“A good man and an exceptional colleague”

We have received many testimonies following the death on November 30 of Ephrem Rugiririza, Justice Info’s Africa editor. Former colleagues and others who knew him during his 30-year career speak of an exceptional journalist and human being. Ephrem was a man who lived through the greatest tragedy of the late 20th century, the genocide in Rwanda, without losing his clarity of vision, humanism or ability to see the complexity of history, and without giving up his passion for journalism.  

Portrait of Ephrem Rugiririza at his funeral in Rwanda"May the earth of your ancestors be light upon you, dear Ephrem."
7 min 29Approximate reading time

“In life, you always have that one person whose path was different, with whom you were not even close friends in the true sense of the word, but who, along the way, gives you another perspective on things. And that changes you. For me it was Ephrem Rugiririza, whom I had listened to since childhood on the French-language news [on Radio Rwanda] and whom I met in Arusha [headquarters of the International Criminal Tribunal for Rwanda ICTR] in 2010 for training on judicial reporting organized by Fondation Hirondelle. Since then, I’ve become interested in it for good,” says Fulgence Niyonagize, currently a journalist at Pax Press. “I remember the way he spoke slowly but every word carried weight, and those moments of sharing in Arusha, with Ephrem making sure that I learn [and] that I return safely after the training. Oh yes, I remember that! And now, the unexpected moment has come, and he is gone, our Ephrem. Absent from this world but always present in my memory.”

Born on January 5, 1964, Ephrem joined Radio Rwanda in 1991, at the same time as Justice Info’s Rwanda correspondent Emmanuel Sehene Ruvugiro, who paid him a powerful personal tribute on December 3, the day Ephrem’s body was returned to the land of his forefathers. At the beginning of the 1990s, Rwanda was already plunged into civil war and at the same time undergoing democratization, while extremists of what was soon to be called “Hutu Power” were mobilizing. This was a movement of people who wanted to exterminate the Tutsis, a plan they would carry out three years later. There are probably only a handful of Rwandan journalists who experienced this terrible period without being killed, without becoming a killer, and without ever abandoning their profession. This was Ephrem Rugiririza’s exceptional story — that of an outstanding journalist caught up in an unprecedented national cataclysm who never lost his moral compass, his rigour and independence, nor his dedication to his profession. It was a tour de force for this son of a Hutu farmer from northern Rwanda who had become passionate about information as well as languages — Kinyarwanda, Swahili and French.

“Like good music”

“If today I speak good French, it is because he contributed greatly to it, he who was a true scientist and couldn’t help laughing at his literary professional career. He was a genius!” says Solange Ayanone, who first met him at Ruhengeri secondary school where Ephrem taught French. “In class, no one wanted to miss his lessons: we were happy to see such an energetic, passionate teacher who loved French and made us love it ourselves.” Solange recalls the “indelible mark” left by “his knowledge and his human qualities”.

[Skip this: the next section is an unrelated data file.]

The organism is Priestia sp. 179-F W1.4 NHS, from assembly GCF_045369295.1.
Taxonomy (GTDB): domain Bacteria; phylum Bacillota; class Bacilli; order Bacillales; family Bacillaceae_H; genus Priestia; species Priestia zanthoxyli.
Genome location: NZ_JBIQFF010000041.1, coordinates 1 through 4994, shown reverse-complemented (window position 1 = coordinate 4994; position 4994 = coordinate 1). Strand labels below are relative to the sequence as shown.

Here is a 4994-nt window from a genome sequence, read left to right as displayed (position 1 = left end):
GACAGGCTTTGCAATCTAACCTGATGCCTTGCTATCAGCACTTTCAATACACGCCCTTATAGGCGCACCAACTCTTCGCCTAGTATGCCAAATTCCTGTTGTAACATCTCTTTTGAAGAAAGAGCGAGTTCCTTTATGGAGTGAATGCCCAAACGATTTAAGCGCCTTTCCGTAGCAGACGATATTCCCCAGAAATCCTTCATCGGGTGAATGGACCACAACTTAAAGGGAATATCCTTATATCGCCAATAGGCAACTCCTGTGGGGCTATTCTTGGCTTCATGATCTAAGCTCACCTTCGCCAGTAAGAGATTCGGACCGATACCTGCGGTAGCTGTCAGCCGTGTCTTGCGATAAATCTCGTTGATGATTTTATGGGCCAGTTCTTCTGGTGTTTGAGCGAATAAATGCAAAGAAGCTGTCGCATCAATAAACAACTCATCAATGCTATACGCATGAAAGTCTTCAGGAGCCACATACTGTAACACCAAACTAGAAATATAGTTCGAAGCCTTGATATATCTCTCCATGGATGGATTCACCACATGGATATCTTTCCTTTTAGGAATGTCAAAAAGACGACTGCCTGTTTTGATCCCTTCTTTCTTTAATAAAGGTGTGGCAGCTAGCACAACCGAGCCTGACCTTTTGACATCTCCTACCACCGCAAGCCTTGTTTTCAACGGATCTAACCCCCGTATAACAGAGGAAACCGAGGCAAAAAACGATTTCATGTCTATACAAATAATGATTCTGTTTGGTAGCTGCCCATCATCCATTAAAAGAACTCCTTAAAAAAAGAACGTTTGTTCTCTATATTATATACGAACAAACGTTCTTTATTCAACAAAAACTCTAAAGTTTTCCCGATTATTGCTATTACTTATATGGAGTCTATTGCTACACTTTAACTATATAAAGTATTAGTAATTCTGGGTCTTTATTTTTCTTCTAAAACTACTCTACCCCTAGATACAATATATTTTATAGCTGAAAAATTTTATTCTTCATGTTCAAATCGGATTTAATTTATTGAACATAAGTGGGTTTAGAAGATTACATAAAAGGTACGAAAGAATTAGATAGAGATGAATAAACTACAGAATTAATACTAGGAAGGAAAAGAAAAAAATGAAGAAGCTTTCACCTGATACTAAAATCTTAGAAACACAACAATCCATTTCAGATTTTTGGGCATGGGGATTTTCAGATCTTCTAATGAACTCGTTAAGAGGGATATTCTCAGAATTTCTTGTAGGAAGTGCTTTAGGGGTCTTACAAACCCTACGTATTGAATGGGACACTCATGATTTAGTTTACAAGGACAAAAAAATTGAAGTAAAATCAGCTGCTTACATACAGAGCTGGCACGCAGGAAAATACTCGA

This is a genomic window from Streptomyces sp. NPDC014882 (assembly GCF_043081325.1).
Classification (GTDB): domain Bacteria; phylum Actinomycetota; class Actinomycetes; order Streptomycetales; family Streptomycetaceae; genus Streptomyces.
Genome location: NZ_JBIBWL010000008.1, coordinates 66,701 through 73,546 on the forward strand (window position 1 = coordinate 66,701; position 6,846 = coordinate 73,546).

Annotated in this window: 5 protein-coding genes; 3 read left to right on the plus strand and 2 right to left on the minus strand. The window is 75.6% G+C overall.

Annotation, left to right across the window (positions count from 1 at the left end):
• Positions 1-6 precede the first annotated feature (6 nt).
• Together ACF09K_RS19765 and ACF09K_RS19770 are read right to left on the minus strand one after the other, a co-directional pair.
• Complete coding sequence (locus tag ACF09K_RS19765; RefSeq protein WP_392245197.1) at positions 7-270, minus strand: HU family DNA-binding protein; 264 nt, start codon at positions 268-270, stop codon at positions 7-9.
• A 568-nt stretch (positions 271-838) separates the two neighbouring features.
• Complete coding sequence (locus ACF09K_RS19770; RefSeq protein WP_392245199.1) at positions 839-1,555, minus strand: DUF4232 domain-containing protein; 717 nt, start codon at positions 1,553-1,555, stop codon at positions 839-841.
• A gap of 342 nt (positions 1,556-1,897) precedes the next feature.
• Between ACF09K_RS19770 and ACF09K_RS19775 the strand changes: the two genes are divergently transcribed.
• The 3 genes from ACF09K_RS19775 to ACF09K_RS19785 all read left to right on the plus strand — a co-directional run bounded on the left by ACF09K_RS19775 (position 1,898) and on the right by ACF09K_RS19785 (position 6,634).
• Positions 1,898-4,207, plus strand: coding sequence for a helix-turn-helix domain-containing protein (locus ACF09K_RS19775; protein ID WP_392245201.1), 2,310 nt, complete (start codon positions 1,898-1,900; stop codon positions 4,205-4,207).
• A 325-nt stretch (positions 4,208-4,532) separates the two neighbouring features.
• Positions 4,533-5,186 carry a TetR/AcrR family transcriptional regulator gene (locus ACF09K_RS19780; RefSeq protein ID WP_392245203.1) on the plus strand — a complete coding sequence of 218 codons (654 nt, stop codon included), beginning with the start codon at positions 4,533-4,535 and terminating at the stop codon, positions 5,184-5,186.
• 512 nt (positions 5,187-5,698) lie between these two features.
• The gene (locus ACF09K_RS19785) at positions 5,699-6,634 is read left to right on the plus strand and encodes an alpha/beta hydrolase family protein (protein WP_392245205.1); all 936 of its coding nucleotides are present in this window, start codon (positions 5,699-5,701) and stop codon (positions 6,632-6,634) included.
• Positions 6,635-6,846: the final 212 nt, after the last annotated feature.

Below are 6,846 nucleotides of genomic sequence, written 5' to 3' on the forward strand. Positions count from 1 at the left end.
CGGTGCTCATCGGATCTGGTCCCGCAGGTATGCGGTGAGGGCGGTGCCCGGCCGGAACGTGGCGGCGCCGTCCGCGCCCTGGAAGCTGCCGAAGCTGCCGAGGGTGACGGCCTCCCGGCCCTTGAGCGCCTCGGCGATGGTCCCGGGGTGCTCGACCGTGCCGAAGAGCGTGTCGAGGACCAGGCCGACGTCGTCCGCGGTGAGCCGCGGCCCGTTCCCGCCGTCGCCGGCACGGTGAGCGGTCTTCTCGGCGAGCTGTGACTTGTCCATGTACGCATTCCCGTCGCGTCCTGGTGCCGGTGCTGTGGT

Ephrem later welcomed Solange to the French section of Radio Rwanda. “When I was teaching you, you didn’t know that French was going to be so useful,” he told her. “He supported me throughout the beginning of my career as a journalist, happy to take his former pupil in hand! When he presented the news, it was not so much the content that interested me, but his art of presenting. It was always a lively edition in which he put all his energy and art, like good music. It was this man, she says, who “contributed a lot to who I am today”.

“Calm, lucid and hard-working”

Khassim Yussuf joined Radio Rwanda at the same time as Ephrem. After working with him at the Rwandan Information Office (Orinfor), Ephrem was his supervisor at Agence France Presse in Kigali. He speaks of “a man with a big heart, always listening to others, very magnanimous”. Journalist Barore Cleophas worked with Ephrem in the aftermath of the genocide. “I recognized in him a calm, lucid, helpful and hardworking man. He did not like to hustle people but could tolerate all temperaments. At first seemingly quite introverted, he was more open than we thought, but generally calm,” says Kennedy Ndahiro who was his colleague at the Hirondelle News Agency, where they covered the ICTR trials in Tanzania. Ephrem was a key journalist there for more than a decade, starting in 2003. Now executive director of The New Times newspaper in Rwanda, Kennedy remembers “a very studious man, very supportive, very humble but very smart. He had an alert mind and liked to do research. We have lost a good man and an outstanding professional.”

What could have been more sensitive, more delicate, than covering these genocide trials with rigour, clarity of vision and open-mindedness? In 2015, Hirondelle News Agency closed as the ICTR closed its hearings in Arusha, but Ephrem immediately joined Justice Info, a website created by the same Fondation Hirondelle to cover transitional justice around the world. Ephrem had become the most experienced and sharpest African journalist in this field. He was the Africa hub of this news site. And he continued to train journalists across the continent to cover these difficult and terribly human cases.

“Where in the east do you live? Goma, Rutshuru, Butembo?”